Pope Greeted With Cheers, Parties in Africa

According to the U.S. State Department, Cameroon's corruption level is among the highest in the world, and in his arrival speech at the Yaounde airport Tuesday the pope said that "in face of suffering or violence, poverty or hunger, corruption or abuse of power, a Christian can never remain silent."

Some saw this as directed at the president but the pope has made no further reference to the problem so far.

On the other hand, Cardinal Christian Tumi, Cameroon's only cardinal, in a front-page article in the daily newspaper Le Jour asked Biya not to run in the next elections.

Many Cameroonians have great expectations from the church, which is seen as an important voice demanding greater transparency and democracy in the country.

Biya's opulent life was on show Tuesday when he and his glamorous wife, with her towering hairstyle of long auburn curls, greeted the pope at his presidential palace in grand style.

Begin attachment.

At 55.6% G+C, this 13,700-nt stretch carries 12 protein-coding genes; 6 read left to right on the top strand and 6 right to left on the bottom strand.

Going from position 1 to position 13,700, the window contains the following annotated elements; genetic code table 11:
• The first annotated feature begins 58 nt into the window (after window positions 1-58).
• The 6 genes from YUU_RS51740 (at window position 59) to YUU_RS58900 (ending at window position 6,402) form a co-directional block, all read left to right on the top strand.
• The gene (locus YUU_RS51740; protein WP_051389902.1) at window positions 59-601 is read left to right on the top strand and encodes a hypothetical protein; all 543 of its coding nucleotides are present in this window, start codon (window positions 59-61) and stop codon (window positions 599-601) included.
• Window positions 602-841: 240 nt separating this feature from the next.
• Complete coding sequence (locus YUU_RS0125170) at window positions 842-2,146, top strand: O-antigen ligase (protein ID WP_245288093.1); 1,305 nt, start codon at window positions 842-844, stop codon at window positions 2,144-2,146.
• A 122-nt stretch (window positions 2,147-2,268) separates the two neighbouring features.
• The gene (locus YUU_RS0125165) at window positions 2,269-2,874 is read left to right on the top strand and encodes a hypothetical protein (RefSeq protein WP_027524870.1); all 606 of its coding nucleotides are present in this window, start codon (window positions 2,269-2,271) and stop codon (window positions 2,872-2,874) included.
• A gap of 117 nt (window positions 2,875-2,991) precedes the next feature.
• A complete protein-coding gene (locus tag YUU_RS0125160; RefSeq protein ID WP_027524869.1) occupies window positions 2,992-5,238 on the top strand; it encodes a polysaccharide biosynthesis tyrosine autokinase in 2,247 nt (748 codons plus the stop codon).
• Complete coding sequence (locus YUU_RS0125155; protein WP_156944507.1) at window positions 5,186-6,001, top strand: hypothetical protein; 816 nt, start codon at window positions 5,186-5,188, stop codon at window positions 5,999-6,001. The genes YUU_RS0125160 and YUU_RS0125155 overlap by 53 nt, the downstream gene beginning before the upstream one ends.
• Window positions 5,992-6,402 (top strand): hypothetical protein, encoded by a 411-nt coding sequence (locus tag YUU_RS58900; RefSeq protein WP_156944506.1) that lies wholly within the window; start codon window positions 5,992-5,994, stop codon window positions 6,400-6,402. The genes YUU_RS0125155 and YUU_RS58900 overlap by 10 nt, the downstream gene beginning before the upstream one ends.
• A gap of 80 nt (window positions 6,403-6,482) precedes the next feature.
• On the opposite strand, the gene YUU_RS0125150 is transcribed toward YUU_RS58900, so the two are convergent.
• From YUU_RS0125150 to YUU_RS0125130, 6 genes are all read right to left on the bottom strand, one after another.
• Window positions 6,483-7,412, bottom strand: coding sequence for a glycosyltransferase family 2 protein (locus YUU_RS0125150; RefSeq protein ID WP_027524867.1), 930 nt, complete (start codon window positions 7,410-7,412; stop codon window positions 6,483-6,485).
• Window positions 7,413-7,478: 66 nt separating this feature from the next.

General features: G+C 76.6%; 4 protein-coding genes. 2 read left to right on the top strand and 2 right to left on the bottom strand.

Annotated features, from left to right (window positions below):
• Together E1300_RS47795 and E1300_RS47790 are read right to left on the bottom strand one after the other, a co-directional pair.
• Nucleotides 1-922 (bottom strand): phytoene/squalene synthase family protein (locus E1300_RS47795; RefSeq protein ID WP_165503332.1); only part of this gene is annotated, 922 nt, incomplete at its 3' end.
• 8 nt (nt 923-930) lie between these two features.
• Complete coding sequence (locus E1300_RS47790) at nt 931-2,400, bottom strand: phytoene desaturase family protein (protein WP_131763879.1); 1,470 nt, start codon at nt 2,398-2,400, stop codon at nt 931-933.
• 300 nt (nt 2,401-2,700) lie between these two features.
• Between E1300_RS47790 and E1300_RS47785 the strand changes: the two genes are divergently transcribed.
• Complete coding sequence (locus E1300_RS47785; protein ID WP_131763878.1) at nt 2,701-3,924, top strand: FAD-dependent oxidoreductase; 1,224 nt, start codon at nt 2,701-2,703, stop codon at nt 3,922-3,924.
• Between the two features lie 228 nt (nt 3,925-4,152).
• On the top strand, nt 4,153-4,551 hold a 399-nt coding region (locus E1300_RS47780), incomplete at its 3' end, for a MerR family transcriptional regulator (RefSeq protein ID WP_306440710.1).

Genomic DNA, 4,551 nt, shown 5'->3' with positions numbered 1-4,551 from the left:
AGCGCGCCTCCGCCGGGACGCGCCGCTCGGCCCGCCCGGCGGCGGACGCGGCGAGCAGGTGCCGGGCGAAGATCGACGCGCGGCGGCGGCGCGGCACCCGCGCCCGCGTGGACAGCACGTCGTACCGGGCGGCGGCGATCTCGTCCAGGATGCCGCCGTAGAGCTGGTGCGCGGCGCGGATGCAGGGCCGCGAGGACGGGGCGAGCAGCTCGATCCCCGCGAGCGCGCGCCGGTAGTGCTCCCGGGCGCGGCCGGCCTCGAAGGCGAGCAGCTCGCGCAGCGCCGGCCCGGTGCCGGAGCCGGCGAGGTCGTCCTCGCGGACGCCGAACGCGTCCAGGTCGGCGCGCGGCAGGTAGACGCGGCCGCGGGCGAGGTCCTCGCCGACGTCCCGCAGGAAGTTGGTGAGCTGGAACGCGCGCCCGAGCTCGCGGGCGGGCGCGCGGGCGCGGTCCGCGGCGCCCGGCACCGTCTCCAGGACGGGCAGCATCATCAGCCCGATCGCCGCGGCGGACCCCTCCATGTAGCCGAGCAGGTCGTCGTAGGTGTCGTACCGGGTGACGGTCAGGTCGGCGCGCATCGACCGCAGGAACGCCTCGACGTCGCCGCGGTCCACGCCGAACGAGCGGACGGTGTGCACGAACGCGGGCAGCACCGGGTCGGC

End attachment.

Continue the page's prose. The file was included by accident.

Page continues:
The large, modern marble-and-metal building is set in luscious gated grounds on top of a hill overlooking the city.

About 100 water jets shot up from the large pool in front of the palace's main steps to form a large triumphant fountain display. More than 30 flags of Cameroon and the Vatican were flying from tall flagpoles positioned around the pool.

The presidential band and choir seated to the side of the entrance performed Italian opera arias, an "Ave Maria" and even an instrumental version of "O'Sole Mio" while waiting for the pope's arrival.

Presidential guards stood to attention in the sun along the red carpet dressed in their white, green and gold braided uniforms, wearing leather boots and ceremonial swords.

There was a lot of commotion when the pope's motorcade arrived, with security guards running to and fro as the president and his wife accompanied the pope inside to one elevator and the papal and presidential entourage waited patiently in a large huddle in the hall for their turn to get into the other elevator.

Two African cardinals, one from Cameroon and one from neighboring Nigeria, are accompanying the pope on this trip and both have abandoned the classic black and red cassocks in favor of heat-reflecting white. Everyone is in white on this trip; the bishops, too. This is a custom in hot countries.

The pope leaves Cameroon Friday to travel to Angola, the second and last stop of his African trip, where another warm welcome and more street parties are expected to greet him.

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